DALLAS (CBSDFW.COM) – Crews came to finish what they started last week, removing a Confederate statue that has stood for 81 years in Robert E. Lee Park.'Verdict Not Justice, It's Accountability': North Texas Leaders React To Derek Chauvin Guilty On All Counts
It took no more than three hours to remove the controversial statue. It will be temporarily kept at Hensley Field, an 88-year-old Naval Air Station owned by the city of Dallas, until city leaders decide where it will go from there.
The fate of the monument was in limbo since last Wednesday, when the Dallas City Council voted 13-1 to remove it. City workers and heavy equipment were in place, and a harness was even placed around the statue. But, just hours after the vote, a judge granted a member of the Sons of Confederate Veterans a restraining order that blocked the removal.
A judge dismissed the restraining order of Sons of Confederate Veterans member Hiram Patterson a day later, saying that he hadn’t proven that the removal of the monument violated free-speech rights or that the City of Dallas hadn’t provided due process for its removal.
With the okay to again remove the statue, Dallas police watched over it through that night. While everything was quiet as last Friday’s rush hour approached, crowds of people had stopped by the statue to see it, take photographs and debate its removal.
As crews worked to remove the statue Thursday, many people witnessed the takedown. Some looked on as they passionately argued their views on the controversial removal while others were a little more calm about their diverse opinions on the matter.
“There is nothing good about this,” said Dallas resident Beverly East. “It shows the lack of education in America today.”
“I feel good that means the country is moving forward. That means society is moving forward,” said Dallas resident Chris Reid, “You won’t have people who look to him as a hero. He shouldn’t be a hero.”
“I feel like we’re kind of erasing a part of our nation’s history,” said Dallas resident Harrison Baldwin. “They should be taught that this is a mistake that we made, and shouldn’t run from it.”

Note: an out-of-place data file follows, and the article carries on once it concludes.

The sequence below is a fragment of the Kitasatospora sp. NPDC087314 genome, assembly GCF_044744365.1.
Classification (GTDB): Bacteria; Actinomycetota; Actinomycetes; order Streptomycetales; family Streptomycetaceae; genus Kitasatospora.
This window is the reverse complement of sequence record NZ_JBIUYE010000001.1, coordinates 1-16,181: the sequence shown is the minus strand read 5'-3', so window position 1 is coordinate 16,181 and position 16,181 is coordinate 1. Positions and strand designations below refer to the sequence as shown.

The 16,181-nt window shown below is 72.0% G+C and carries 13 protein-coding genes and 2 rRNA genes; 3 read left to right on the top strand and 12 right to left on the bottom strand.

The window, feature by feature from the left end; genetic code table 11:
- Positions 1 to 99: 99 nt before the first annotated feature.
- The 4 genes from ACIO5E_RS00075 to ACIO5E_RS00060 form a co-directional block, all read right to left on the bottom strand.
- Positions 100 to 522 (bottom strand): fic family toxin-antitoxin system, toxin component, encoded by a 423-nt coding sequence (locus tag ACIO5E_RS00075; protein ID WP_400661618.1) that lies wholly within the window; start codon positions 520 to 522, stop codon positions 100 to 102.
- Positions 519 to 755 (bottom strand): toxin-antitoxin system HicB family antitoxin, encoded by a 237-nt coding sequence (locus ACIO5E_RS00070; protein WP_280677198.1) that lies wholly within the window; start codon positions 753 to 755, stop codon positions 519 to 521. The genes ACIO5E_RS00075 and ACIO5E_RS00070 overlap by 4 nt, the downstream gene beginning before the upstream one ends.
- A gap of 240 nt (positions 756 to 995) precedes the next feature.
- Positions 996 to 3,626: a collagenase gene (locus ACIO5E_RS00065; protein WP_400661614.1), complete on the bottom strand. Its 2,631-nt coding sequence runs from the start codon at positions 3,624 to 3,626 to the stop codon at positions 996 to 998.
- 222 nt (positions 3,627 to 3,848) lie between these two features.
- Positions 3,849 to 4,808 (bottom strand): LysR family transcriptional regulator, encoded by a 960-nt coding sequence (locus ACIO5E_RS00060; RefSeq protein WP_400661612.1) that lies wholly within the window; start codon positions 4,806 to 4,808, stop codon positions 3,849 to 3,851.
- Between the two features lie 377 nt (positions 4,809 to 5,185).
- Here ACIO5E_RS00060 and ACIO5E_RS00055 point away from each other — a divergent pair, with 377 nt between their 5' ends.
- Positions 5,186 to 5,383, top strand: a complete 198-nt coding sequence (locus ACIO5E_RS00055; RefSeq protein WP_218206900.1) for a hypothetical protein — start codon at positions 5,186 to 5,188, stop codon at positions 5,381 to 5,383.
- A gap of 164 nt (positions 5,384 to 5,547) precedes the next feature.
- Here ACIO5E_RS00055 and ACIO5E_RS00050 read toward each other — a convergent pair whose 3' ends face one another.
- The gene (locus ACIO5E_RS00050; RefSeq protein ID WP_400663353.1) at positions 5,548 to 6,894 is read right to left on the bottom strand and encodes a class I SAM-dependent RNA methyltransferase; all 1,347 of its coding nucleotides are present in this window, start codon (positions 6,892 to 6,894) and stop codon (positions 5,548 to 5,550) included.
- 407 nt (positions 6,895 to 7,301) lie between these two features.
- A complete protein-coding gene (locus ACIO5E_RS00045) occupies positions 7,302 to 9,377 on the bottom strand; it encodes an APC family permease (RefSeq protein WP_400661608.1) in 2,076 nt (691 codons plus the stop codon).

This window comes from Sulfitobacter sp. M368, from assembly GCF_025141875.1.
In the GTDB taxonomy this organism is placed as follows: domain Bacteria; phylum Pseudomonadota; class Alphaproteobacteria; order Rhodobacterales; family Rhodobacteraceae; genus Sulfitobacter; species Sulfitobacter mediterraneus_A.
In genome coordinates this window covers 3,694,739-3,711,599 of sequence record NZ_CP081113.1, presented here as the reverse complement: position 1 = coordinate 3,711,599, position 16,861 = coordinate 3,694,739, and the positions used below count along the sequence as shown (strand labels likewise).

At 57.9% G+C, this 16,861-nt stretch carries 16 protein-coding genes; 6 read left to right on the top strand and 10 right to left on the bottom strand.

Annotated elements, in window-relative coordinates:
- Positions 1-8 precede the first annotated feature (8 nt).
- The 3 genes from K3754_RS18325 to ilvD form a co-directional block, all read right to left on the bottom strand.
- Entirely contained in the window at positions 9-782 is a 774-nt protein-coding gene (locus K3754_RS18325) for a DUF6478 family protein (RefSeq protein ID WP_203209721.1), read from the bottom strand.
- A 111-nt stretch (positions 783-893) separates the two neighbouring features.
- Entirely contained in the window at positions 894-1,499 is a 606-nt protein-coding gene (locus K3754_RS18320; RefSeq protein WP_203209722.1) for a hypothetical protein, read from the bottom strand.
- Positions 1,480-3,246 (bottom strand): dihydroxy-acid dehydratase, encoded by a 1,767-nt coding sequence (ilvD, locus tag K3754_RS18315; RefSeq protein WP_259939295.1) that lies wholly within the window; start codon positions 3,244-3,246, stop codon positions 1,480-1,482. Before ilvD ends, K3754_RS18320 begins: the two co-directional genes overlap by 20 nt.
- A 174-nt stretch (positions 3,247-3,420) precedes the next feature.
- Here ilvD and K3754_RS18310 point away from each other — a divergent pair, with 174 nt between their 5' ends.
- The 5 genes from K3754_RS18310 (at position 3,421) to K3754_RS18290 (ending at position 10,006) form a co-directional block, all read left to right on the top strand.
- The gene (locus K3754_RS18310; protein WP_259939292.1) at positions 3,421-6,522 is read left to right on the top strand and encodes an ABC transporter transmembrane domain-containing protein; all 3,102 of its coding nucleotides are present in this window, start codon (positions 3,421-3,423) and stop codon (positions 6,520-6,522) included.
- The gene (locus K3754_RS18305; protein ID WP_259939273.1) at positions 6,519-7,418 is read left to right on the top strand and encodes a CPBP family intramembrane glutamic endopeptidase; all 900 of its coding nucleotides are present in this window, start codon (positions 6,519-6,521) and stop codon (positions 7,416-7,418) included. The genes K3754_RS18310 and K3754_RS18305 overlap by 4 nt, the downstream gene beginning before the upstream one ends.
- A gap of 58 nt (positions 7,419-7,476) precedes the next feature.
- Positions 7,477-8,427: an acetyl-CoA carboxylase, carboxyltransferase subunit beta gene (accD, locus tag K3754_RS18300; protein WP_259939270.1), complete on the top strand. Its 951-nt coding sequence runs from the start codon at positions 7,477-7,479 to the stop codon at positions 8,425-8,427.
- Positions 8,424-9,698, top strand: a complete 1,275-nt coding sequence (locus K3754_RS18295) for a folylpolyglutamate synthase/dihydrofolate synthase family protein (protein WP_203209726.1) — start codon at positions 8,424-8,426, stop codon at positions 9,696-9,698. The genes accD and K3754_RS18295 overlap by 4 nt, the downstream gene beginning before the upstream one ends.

“I do agree that it’s a piece of history, I just think it needs to be in an appropriate place like any other piece of history,” added Dallas resident Megain Comanche, “put in a place like a museum.”READ MORE: North Texas Counties To Transition To Smaller COVID-19 Vaccine Sites
President Franklin Delano Roosevelt dedicated the statue of the General Lee in 1936 during a renaming ceremony of the park. It will cost some $450,000 to take it down.
Art conservator Michael Van Enter was tasked with making sure that the process goes smoothly.
“Every piece of stone, every part of the statuary, is going to be saved and preserved. Nothing is going to be damaged. It’s going to be properly conserved until the task force decides what to do with it, where it’s going to be re-commissioned, either in a museum or a graveyard, wherever it’s going to go,” Van Enter said. “Somewhere that’s more secure.”
The removal of the Robert E. Lee statue may not be the end of the Confederate debate. The city is also looking at 16 street names that may be changing — including Lee Parkway.
There could also be calls to rename Lee Park (originally named Oak Lawn Park), which members of the organization that cares for it are prepared to do.
In a press statement, the Lee Park & Arlington Hall Conservancy said, “There are established and lengthy protocols for park naming. We are hoping that process can be expedited and the council will simply return the park’s moniker to Oak Lawn Park, which was the original designation of the property when the park was established in the early 1900s.”
The first crane scheduled to aid in the statue’s removal was on its way from the Houston area on Sunday when it was involved in a fatal accident with an 18-wheeler at Interstate 45 and Linfield Road in Dallas.
The driver of the 18-wheeler died, and the driver of the crane was not injured.
Despite the statue’s removal, a group known as This is Texas Freedom Force is still set to rally on Saturday. The event was first planned to save the Robert E. Lee monument. Now, protesters will be voicing their disapproval over its removal. Organizers noted on Facebook that this would be an open carry event.MORE NEWS: $9,000 In Funeral Reimbursement From FEMA Available For COVID-19 Deaths
Police will be on site, and have already said that racist flags will not be allowed.